To assess the broad impacts of Medicare Part D and the extent to which prior concerns have been realized.We used administrative data to summarize beneficiary enrollment and plan participation in Part D, and compared pharmaceutical use and out-of-pocket spending before and after the introduction of Part D. We characterized the benefit designs of the 10 largest Part D plans in 2006 and compared them with the benefit designs of 7 non-Part D plans often cited as examples of low-cost or comprehensive drug benefits.By 2008, nearly 90% of seniors had drug coverage at least as generous as the standard Part D benefit. Excluding premiums, annual out-of-pocket spending in the 10 largest Part D plans was comparable to that of other private and public drug benefits, with the most prominent differences attributable to out-of-pocket spending on drugs not covered in the plan. Poorer beneficiaries have gained the most from Part D in terms of increased access to medications and reduced out-of-pocket spending.Coverage under Part D is comparable to that under non-Part D plans with respect to key features that are likely to be important to Medicare beneficiaries--access to medications and out-of-pocket costs. Nonetheless, concerns remain over drug pricing and gaps in coverage. The government should continue to monitor the competitiveness of the Part D market to ensure it meets the diverse needs of Medicare beneficiaries.

    View details for Web of Science ID 000269316600007

    View details for PubMedID 19670957

  • Cost-benefit analysis of the FDA: The case of the prescription drug user fee acts JOURNAL OF PUBLIC ECONOMICS Philipson, T., Berndt, E. R., Gottschalk, A. H., Sun, E. 2008; 92 (5-6): 1306-1325
  • Drug licenses: A new model for pharmaceutical pricing HEALTH AFFAIRS Goldman, D. P., Jena, A. B., Phillipson, T., Sun, E. 2008; 27 (1): 122-129

    Abstract

    High drug prices are a major barrier to patients' access to drugs and compliance with treatment. Yet low drug prices are often argued to provide inadequate incentives for innovation. We propose a drug-licensing model for health care, which has the promise of increasing drug use without altering patients' out-of-pocket spending, health plans' costs, or drug companies' profits. In such a model, people would purchase annual drug licenses that would guarantee unfettered access to a clinically optimal number of prescriptions over the course of a year. Using the example of statins, we illustrate how such a model could be implemented.

    View details for Web of Science ID 000257188400014

    View details for PubMedID 18180487

  • Salivary gland cancer in the United States CANCER EPIDEMIOLOGY BIOMARKERS & PREVENTION Sun, E. C., Curtis, R., Melbye, M., Goedert, J. J. 1999; 8 (12): 1095-1100

    Abstract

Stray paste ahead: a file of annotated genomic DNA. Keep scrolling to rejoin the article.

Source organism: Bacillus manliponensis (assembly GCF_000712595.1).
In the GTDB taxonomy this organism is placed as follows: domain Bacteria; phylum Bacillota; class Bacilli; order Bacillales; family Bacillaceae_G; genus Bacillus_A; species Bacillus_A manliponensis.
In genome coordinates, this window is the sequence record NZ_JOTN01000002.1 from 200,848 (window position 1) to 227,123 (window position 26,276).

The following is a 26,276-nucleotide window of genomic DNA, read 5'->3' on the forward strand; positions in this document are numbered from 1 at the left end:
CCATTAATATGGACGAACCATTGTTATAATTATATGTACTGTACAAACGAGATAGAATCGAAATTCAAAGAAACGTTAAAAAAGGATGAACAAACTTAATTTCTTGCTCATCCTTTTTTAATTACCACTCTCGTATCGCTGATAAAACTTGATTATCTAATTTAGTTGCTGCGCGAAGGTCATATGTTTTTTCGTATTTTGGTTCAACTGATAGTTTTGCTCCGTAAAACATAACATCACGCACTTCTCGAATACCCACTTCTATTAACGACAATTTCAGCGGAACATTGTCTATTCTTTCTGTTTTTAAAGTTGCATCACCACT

The risk of salivary gland cancer (SGC) is increased in atomic bomb survivors and after radiotherapy, but other risk factors are not well established. Some studies have suggested an association of SGC with breast cancer and with exposure to various viruses or UVB radiation. Corroborating evidence of these associations was sought by using population-based registries to examine the demographic distribution of SGC, patterns of secondary primary cancers after SGC, and risk of SGC with AIDS. SGC incidence per 100,000 persons did not change between 1973 and 1992, averaging 1.2 in males and 0.8 in females, with a steep age gradient. To examine the relationship between UVB exposure and SGC, population-based, age-adjusted incidence rates of SGC were plotted against the UVB insolation of each registry site. Regression analysis suggested no correlation between SGC incidence and increasing UVB insolation (beta = 0.10, R2 = 0.08). SGC also did not appear to be associated with second cancers that have been linked to herpes or papilloma viruses or with AIDS [observed/expected (O/E) ratio, <2.8], but all of these conditions are so uncommon that only very large relative risks would have been statistically significant. Women with SGC before age 35 had a statistically nonsignificant elevation in breast cancer risk [O/E, 3.30; 95% confidence interval (CI), 0.66-9.65], and older women had no increased risk of breast cancer. SGC patients were at increased risk for nonsalivary, second-primary oropharyngeal cancers (O/E, 3.27; 95% CI, 2.00-5.05), thyroid cancer (O/E, 3.31; 95% CI, 1.07-7.73), and lung cancer (O/E, 1.86; 95% CI, 1.45-2.35), particularly in patients whose SGC was treated with radiotherapy (O/E, 2.83; 95% CI, 2.06-3.80). In summary, SGC remains rare and does not appear to be associated with AIDS, virally related malignancies, or UVB. Patients who have had SGC, however, should be monitored for subsequent oropharyngeal, thyroid, and lung cancers.

    View details for Web of Science ID 000084320100008

    View details for PubMedID 10613342

  • Epidemiology of squamous cell conjunctival cancer CANCER EPIDEMIOLOGY BIOMARKERS & PREVENTION Sun, E. C., Fears, T. R., Goedert, J. J. 1997; 6 (2): 73-77

    Abstract

    The etiology of squamous cell carcinoma of the conjunctiva (SCCC) is not well known. A possible role of UVB radiation is suggested by an excess of SCCC in tropical countries and by the association between squamous cell skin cancer and exposure to UVB. Human papillomavirus type 16 also may be involved, given that it has been detected in benign and malignant conjunctival lesions and is the primary etiological agent involved in carcinoma of the anogenital tract. To examine the relationship between UVB exposure and SCCC, population-based age-adjusted incidence rates of SCCC and of conjunctival melanoma and squamous cell cancer of the eyelid were plotted against the UVB insolation of each registry site. Incidence data were examined further for patterns of second primary cancers among people with SCCC. SCCC was rare in the United States, with an incidence rate of 0.03 per 100,000 persons, although the rate was approximately 5-fold higher among males and whites. Regression analysis suggested a link between UVB exposure and SCCC rates (beta = 2.25; r = 0.58) that was as strong as that for squamous cell carcinoma of the eyelid (beta = 2.73; r = 0.62) and much stronger than for conjunctival melanoma (beta = 0.28; r = 0.02). Risk of a second malignancy after SCCC was not increased overall (20 observed and 14.1 expected), although a significant excess of salivary gland cancer (4 observed and 0.03 expected) and a borderline excess of lung cancer (6 observed and 2.4 expected) were noted. These observations suggest that UV radiation likely contributes to SCCC development. Additional research is needed to define the other exposures and host susceptibility that likely interact with UV-related genetic damage in the multifactorial development of this rare neoplasm.

    View details for Web of Science ID A1997WG44500001

    View details for PubMedID 9037556